taste, sociology of 4941

fashion trade could each year select, from among
a multitude of dress designs brought to the
show, just a few stylistically similar ones. It
looked almost as if they had reached a consensus
or an agreement by actually negotiating and
arguing about the merits of their own favorites
whereas, in fact, they chose them largely inde
pendently of each other. What was important to
Blumer was that this collective taste did not
emanate from any powerful or prestigious cen
ter, but took place among peers or colleagues.
Somehow, almost as if by magic, a taste shared
by all crystallized out of a multitude of indivi
dual tastes and a new seasonal fashion collec
tively selected.
Blumers idea has far reaching consequences
for sociological reasoning because he empha
sized that such dynamic social processes like
taste formation do not necessarily presume any
hierarchical order of superiority. The gravita
tional center of taste in a modern society is its
social center, the middle class, and not its
peak. In this respect it reminds one of Gabriel
Tardes classic work on the laws of imitation,
where he claimed that in imitating social mod
els people just imitate themselves, or others
who are just like them. Consequently, taste is
not a class, but a mass phenomenon. The idea
of social worlds with their own aesthetics and
etiquette of conduct, developed later by sym
bolic interactionists, makes it possible to take
into account social differentiation of taste
which is not hierarchic.
Fashion, without a doubt, serves economic
interests and ultimately promotes the accumu
lation of capital by artificially aging otherwise
functional products. In clothes fashion strong
economic incentives are at play. But it can
reasonably be argued that what goes on in the
collective selection of taste is similar to a pro
cess of aesthetic judgment. The basic criter
ion of fashion is that it could just as well
be otherwise. As far as fashion is concerned,
there cannot be any objective criteria of super
iority. Therefore, it does not actually matter
what, exactly, is the fashion at each point in
time, or, say, what will be the fashionable color
of the next season or the length of the female
dress this autumn. Even if manipulation of
taste takes place one can always ask who manip
ulates the manipulators.

One of the most pertinent questions concerning
the role of taste in society has been to what
extent taste is an expression of an individuals
preferences alone. Are the individuals choices
in consumption free and conscious choices?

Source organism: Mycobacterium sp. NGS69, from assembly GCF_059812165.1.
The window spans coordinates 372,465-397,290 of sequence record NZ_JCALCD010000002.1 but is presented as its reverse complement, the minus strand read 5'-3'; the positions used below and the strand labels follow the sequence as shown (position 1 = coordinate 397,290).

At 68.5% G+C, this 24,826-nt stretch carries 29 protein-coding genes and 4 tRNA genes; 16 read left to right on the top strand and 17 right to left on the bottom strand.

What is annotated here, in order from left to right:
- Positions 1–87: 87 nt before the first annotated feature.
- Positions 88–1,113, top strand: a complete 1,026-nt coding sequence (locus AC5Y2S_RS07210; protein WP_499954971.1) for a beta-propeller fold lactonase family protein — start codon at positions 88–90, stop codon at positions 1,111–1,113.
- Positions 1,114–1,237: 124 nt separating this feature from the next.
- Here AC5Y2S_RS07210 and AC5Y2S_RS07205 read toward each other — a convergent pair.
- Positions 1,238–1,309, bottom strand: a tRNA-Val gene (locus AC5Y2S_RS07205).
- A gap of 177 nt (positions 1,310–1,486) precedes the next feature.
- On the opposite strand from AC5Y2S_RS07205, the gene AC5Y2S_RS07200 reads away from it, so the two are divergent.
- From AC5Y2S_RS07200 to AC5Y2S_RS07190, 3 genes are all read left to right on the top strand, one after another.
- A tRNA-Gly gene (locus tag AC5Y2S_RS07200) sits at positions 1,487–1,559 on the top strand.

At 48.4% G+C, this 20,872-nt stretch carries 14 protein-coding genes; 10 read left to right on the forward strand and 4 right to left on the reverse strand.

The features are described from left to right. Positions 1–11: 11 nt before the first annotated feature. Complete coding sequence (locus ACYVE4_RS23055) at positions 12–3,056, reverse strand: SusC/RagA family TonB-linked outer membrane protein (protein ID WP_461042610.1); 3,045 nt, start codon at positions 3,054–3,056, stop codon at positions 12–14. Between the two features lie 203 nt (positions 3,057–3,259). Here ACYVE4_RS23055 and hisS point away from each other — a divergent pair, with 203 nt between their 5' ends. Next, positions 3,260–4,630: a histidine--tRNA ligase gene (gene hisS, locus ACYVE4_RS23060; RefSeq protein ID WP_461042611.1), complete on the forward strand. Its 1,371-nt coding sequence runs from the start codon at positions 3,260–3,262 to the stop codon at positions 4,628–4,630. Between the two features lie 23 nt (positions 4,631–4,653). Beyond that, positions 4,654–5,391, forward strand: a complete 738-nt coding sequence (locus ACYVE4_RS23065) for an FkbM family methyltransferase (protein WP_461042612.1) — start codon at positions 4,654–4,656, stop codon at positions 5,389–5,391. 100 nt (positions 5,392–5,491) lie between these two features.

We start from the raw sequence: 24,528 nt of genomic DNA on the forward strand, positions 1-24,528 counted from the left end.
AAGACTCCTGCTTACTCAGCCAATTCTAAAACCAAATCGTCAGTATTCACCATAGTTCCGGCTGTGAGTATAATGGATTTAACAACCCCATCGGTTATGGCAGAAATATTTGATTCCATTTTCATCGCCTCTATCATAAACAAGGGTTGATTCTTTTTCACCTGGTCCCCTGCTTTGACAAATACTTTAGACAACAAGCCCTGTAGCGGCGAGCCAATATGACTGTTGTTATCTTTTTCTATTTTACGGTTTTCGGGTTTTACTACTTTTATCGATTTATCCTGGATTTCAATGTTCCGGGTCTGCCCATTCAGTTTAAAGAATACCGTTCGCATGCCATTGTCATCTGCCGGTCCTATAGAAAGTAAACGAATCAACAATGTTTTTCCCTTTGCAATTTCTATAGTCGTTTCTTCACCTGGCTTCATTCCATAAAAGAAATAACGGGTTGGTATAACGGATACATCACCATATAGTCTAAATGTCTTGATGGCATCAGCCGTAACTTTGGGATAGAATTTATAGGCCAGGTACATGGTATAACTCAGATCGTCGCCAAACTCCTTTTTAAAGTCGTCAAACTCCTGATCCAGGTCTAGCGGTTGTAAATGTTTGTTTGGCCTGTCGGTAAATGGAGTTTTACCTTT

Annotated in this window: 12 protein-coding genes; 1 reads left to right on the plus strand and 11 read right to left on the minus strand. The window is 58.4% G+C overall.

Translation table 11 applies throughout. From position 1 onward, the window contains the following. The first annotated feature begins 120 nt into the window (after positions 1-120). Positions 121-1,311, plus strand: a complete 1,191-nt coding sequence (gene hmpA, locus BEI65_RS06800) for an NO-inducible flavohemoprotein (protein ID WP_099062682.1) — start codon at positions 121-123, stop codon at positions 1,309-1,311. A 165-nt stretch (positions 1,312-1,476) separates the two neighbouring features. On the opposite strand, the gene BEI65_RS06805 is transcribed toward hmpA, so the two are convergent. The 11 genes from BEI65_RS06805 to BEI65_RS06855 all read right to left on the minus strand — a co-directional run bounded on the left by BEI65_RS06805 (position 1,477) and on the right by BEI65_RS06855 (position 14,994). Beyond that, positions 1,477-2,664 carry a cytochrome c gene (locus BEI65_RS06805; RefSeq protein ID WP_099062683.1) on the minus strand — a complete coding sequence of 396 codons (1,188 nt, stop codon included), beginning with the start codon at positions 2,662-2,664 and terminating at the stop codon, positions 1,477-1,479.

To what extent are they socially determined
and habitual? In economistic market research
such choices are as a rule regarded as individual
preferences. Sociologists, contrariwise, empha
size choices social origin and their socially
shared nature. Pierre Bourdieus work Distinc
tion: A Social Critique of the Judgment of Taste,
published in English in 1984 (French edition,
1979), has perhaps more than any other single
sociological work influenced the sociological
discussion of taste during the last decades.
Bourdieus work was explicitly intended as a
sociological critique of Immanuel Kants analy
sis of aesthetic judgment (and, with him, of the
whole tradition of philosophical aesthetics).
Bourdieu aimed at revealing the true social nat
ure of good taste, which always presents itself as
objectively valid and legitimate.
To Bourdieu, taste is the basic analytical
concept of sociology. Distinction is a study of
social distinctions of taste and their relation
ship, on the one hand, to social positions and,
on the other hand, to different symbolic activ
ities and lifestyles. An individuals relative
social position, and, consequently, lifestyle and
taste disposition, is always determined by the
specific combination of the three different types
of capital: economic, cultural, and social. To an
extent, these three forms of capital can be trans
formed into each other. In Bourdieus study,
the sum total of ones capital, as well as the
interplay of these three forms of capital, explain
the class differences in taste dispositions and
their visible expressions, different lifestyles
and, finally, consumer choices.


If Distinction had only claimed that tastes and
lifestyles of various social groups will vary
according to the amount and type of capital in
their possession, it would not differ much from